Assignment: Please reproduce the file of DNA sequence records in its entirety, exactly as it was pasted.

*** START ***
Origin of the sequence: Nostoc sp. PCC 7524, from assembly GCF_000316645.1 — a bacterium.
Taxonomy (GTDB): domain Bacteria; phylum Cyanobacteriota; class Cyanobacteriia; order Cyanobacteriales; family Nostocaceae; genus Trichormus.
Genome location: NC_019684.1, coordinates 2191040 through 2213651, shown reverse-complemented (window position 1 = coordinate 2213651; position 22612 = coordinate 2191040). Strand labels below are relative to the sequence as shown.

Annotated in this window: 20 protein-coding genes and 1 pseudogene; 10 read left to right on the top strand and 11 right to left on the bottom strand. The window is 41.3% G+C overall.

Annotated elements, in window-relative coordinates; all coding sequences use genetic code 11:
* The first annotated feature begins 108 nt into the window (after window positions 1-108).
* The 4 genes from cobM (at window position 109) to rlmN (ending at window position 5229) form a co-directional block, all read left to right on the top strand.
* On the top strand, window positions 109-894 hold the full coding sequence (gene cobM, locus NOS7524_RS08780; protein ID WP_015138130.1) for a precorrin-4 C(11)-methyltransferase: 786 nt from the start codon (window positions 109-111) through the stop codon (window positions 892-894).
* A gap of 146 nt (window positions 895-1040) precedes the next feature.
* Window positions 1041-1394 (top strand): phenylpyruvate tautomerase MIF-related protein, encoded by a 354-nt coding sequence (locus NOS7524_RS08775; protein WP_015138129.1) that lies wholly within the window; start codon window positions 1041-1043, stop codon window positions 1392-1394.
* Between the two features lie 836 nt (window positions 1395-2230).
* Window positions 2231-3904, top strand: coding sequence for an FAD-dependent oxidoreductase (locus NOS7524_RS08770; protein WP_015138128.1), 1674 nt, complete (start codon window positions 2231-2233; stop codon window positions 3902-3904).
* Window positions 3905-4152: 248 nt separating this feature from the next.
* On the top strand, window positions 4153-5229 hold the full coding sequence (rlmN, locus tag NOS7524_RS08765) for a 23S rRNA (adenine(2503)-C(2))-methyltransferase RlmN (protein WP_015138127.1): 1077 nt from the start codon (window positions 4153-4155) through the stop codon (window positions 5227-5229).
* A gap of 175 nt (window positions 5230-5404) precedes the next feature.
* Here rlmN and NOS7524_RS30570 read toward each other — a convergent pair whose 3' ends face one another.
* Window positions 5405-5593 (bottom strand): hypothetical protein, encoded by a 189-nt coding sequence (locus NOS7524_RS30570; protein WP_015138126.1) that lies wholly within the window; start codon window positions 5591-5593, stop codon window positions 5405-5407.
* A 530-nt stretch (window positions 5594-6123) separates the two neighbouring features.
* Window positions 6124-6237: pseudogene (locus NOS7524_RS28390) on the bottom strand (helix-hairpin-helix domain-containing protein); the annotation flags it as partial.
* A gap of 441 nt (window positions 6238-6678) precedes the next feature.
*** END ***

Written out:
Origin of the sequence: Nostoc sp. PCC 7524, from assembly GCF_000316645.1 — a bacterium.
Taxonomy (GTDB): domain Bacteria; phylum Cyanobacteriota; class Cyanobacteriia; order Cyanobacteriales; family Nostocaceae; genus Trichormus.
Genome location: NC_019684.1, coordinates 2191040 through 2213651, shown reverse-complemented (window position 1 = coordinate 2213651; position 22612 = coordinate 2191040). Strand labels below are relative to the sequence as shown.

Annotated in this window: 20 protein-coding genes and 1 pseudogene; 10 read left to right on the top strand and 11 right to left on the bottom strand. The window is 41.3% G+C overall.

Annotated elements, in window-relative coordinates; all coding sequences use genetic code 11:
* The first annotated feature begins 108 nt into the window (after window positions 1-108).
* The 4 genes from cobM (at window position 109) to rlmN (ending at window position 5229) form a co-directional block, all read left to right on the top strand.
* On the top strand, window positions 109-894 hold the full coding sequence (gene cobM, locus NOS7524_RS08780; protein ID WP_015138130.1) for a precorrin-4 C(11)-methyltransferase: 786 nt from the start codon (window positions 109-111) through the stop codon (window positions 892-894).
* A gap of 146 nt (window positions 895-1040) precedes the next feature.
* Window positions 1041-1394 (top strand): phenylpyruvate tautomerase MIF-related protein, encoded by a 354-nt coding sequence (locus NOS7524_RS08775; protein WP_015138129.1) that lies wholly within the window; start codon window positions 1041-1043, stop codon window positions 1392-1394.
* Between the two features lie 836 nt (window positions 1395-2230).
* Window positions 2231-3904, top strand: coding sequence for an FAD-dependent oxidoreductase (locus NOS7524_RS08770; protein WP_015138128.1), 1674 nt, complete (start codon window positions 2231-2233; stop codon window positions 3902-3904).
* Window positions 3905-4152: 248 nt separating this feature from the next.
* On the top strand, window positions 4153-5229 hold the full coding sequence (rlmN, locus tag NOS7524_RS08765) for a 23S rRNA (adenine(2503)-C(2))-methyltransferase RlmN (protein WP_015138127.1): 1077 nt from the start codon (window positions 4153-4155) through the stop codon (window positions 5227-5229).
* A gap of 175 nt (window positions 5230-5404) precedes the next feature.
* Here rlmN and NOS7524_RS30570 read toward each other — a convergent pair whose 3' ends face one another.
* Window positions 5405-5593 (bottom strand): hypothetical protein, encoded by a 189-nt coding sequence (locus NOS7524_RS30570; protein WP_015138126.1) that lies wholly within the window; start codon window positions 5591-5593, stop codon window positions 5405-5407.
* A 530-nt stretch (window positions 5594-6123) separates the two neighbouring features.
* Window positions 6124-6237: pseudogene (locus NOS7524_RS28390) on the bottom strand (helix-hairpin-helix domain-containing protein); the annotation flags it as partial.
* A gap of 441 nt (window positions 6238-6678) precedes the next feature.